Let’s never forget this country’s potential. It starts with, in a heartfelt manner, love and respect for one another and a willingness to embrace unity of spirit while accepting diversity of belief. When you think about it rarely does anything, of value, begin without a heartfelt manner. Let’s display it in abundance this week!

Tuesday, September 6, 2011

"The Encouragement It Provides"

On a recent evening I zipped into a sandwich shop to pick up a sub platter former wife had ordered and was my responsibility to retrieve for our beautiful, smart and athletic daughter’s school event. I’m blessed we get along. Anyway, as I hurried to the counter, an enthusiastic employee smiles broadly and states: “Hey Mark, how are you. You spoke at the Larimer County Jail when I was there. Thanks.”

Okay, I might be a simple dude from Missouri, but that was a different introduction to somebody, right? The store wasn’t real busy so we had a chance to chat. It was inspiring. This handsome young man mentioned he was a shift manager, happy and working hard to learn from his mistakes. You go boy. I love speaking in correctional facilities. There are so many talented, smart and creative people incarcerated. It comes down to making healthy choices, right?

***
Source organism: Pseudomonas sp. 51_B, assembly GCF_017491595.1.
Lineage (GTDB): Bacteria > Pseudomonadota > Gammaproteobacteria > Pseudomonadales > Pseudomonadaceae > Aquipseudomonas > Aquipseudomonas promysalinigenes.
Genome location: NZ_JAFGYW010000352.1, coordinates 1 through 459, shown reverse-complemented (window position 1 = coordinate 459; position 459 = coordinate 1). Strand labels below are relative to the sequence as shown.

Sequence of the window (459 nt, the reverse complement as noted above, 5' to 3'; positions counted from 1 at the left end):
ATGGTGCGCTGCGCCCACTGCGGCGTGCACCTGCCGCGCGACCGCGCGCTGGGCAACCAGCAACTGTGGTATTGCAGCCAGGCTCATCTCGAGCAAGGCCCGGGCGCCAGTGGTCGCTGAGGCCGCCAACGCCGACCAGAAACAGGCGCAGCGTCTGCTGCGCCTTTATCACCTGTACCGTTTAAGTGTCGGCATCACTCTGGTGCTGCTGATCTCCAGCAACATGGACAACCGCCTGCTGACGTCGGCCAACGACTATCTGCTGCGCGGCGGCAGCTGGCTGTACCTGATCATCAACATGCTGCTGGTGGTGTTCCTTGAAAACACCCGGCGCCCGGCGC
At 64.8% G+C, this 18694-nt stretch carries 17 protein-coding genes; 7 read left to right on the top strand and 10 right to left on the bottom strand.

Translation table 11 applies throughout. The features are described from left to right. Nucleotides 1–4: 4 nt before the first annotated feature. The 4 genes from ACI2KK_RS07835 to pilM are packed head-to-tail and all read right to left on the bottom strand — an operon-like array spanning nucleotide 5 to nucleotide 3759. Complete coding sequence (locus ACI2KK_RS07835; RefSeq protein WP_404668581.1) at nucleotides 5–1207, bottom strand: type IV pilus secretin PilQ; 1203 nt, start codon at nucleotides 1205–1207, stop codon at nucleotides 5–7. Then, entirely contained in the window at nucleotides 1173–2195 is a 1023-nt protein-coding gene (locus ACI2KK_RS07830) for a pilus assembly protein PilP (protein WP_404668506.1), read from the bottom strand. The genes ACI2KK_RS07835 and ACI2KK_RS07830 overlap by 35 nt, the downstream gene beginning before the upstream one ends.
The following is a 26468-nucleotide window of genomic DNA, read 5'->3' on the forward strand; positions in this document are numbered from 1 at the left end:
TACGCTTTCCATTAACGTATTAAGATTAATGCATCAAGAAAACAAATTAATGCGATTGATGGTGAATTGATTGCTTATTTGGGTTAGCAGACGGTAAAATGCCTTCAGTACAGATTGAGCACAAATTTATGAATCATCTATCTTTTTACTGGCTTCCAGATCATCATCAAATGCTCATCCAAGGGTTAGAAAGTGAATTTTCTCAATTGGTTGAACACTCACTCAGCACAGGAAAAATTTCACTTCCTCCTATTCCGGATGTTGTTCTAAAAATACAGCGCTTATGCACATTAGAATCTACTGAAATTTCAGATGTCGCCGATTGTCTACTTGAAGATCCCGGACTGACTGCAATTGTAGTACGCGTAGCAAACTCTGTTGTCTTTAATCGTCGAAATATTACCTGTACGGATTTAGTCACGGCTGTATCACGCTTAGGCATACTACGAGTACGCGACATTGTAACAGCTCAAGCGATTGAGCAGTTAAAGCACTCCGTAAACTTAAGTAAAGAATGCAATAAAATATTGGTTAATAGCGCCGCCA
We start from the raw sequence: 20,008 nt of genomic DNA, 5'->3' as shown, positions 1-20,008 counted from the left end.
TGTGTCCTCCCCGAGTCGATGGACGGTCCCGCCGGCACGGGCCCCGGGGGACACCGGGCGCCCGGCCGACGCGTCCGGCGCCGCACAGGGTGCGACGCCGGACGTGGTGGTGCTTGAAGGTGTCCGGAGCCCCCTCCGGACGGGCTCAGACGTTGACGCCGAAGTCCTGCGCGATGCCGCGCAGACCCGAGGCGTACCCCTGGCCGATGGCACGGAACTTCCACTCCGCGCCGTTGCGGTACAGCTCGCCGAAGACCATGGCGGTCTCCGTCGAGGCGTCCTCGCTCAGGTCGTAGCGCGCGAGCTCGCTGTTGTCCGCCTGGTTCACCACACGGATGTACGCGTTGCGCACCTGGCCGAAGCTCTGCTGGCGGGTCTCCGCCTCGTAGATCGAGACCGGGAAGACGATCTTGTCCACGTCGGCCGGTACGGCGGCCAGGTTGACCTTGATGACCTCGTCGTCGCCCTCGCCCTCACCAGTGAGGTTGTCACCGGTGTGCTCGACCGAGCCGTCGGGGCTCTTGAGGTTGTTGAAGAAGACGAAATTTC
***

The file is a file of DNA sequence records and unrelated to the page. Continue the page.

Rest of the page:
Now, let’s be clear, there are many bad people who need to be removed from society but there are many who are pretty good folks making, for whatever reason, bad choices earning time in the gray-bar motel. I’ve been there a few times myself for silly mistakes.